Another step on the path
From the 1950s to the 1970s, two important field researchers visited Bahrain. They had a common purpose, but different topics; both travelled thousands of miles to the eastern part of the Arabian Peninsula to learn about the music of the Kingdom of Bahrain, Kuwait, Qatar, the United Arab Emirates and the Sultanate of Oman. Their work in the Gulf complemented in-depth studies that they did as academics.
Professor Poul Rovsing Olsen (1922-1982) was a prominent ethnomusicologist, a member of the Danish Folk Music Association, and the Chairman of the International Council for Traditional Music from 1977-1982. He joined excavations in Bahrain led by a Danish archaeologist, then returned to the area to study songs and music.
While I was a student in preparatory school, the late Ahmed Al-Fardan and I were among the guides who accompanied Olsen when he met with members of traditional bands throughout Bahrain. Professor Olsen recorded significant songs associated with pearl diving, sailing, weddings, and other special occasions. I am confident that he recorded traditional songs and music firsthand from the original musicians and singers. After he left Bahrain, Olsen wrote to ask me about the names of some percussion instruments and to ask me to translate certain recorded material. I did my best with the help of my English teacher, Mr. Issa Al Dhawadi.
Professor Olsen’s Music in Bahrain: Traditional Music of the Arabian Gulf was his finest work. When he died, his study was unpublished, which was a great loss.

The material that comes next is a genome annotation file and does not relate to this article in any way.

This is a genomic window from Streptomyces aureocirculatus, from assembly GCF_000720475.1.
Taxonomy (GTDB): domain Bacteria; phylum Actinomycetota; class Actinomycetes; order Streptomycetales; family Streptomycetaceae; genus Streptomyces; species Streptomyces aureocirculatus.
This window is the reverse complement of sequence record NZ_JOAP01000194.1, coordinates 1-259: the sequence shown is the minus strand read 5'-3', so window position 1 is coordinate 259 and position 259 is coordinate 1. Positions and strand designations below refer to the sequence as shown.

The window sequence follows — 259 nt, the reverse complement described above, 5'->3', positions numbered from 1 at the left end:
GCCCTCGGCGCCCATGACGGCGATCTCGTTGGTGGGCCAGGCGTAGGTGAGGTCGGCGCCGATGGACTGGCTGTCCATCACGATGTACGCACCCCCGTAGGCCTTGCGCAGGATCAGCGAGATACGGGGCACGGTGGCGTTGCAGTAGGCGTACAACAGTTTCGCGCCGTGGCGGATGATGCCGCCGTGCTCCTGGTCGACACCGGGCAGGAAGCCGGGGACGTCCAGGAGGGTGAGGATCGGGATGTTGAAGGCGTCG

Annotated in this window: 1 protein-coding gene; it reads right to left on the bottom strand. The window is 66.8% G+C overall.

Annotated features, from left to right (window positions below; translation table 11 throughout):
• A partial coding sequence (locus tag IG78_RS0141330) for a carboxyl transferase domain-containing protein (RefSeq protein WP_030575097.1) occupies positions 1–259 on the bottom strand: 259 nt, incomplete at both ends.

I wrote to Olsen’s wife to tell her that the Arab Gulf States Folklore Centre wanted to buy copies of his material on the Gulf region. I was surprised when she told me that his notes, diaries and assets, (including correspondence between Olsen and his guides), had become the property of the Danish Folk Music Association, which donated them to the National Museum of Denmark.
Thanks to official efforts, we managed to procure his manuscript in 2005, and to buy the rights to translate and publish it. The Department of Culture and National Heritage at Bahrain’s Ministry of Information published Olsen’s study in its original English and as an Arabic translation with three CDs of unique recorded material. This long-awaited study was relevant to both the region’s musical heritage and to musical heritage in general.
Professor Olsen left a valuable heritage-related legacy of rare audio recordings, notes, drafts and articles published in scientific journals.
The second scholar I want to mention is Simon Jargy, Chairman of Arab and Islamic Studies at the University of Geneva’s Faculty of Arts, who visited the region in the early 1970s. Simon’s mother is an Arab, and he speaks Arabic fluently. Before he visited the region, he collected and studied folk songs and published a valuable analytical study about Mawwӑl, (a traditional Levant song that is usually performed as a prelude to the actual song).
Jargy visited Kuwait, surveying musical forms such as Mawwӑl in Syria, Lebanon, and Jordan as preparation for a comparative study. When he visited Bahrain, he was so impressed by the songs of pearl divers and the famous art of Sawt that he decided to concentrate on the folk songs of the Arabian Gulf. I was his guide when he recorded samples of the most important folk songs in Bahrain, the UAE, and Oman. He returned to Bahrain several times for his study. With the support of the Swiss National Museum, he published his study in the form of CDs, each of which was accompanied by details about the narrators, the guides and the singers.
The Folk Culture Journal is exerting a great deal of effort to acquire the rights to re-issue these recordings with an Arabic translation of Jargy’s notes. This step will complement the other steps we have taken to preserve folk music.
Without scholars such as these who collected and recorded songs and music in the Gulf and the Arabian Peninsula, our heritage would not have been preserved for future generations.
Ali Abdulla Khalifa
Editor In Chief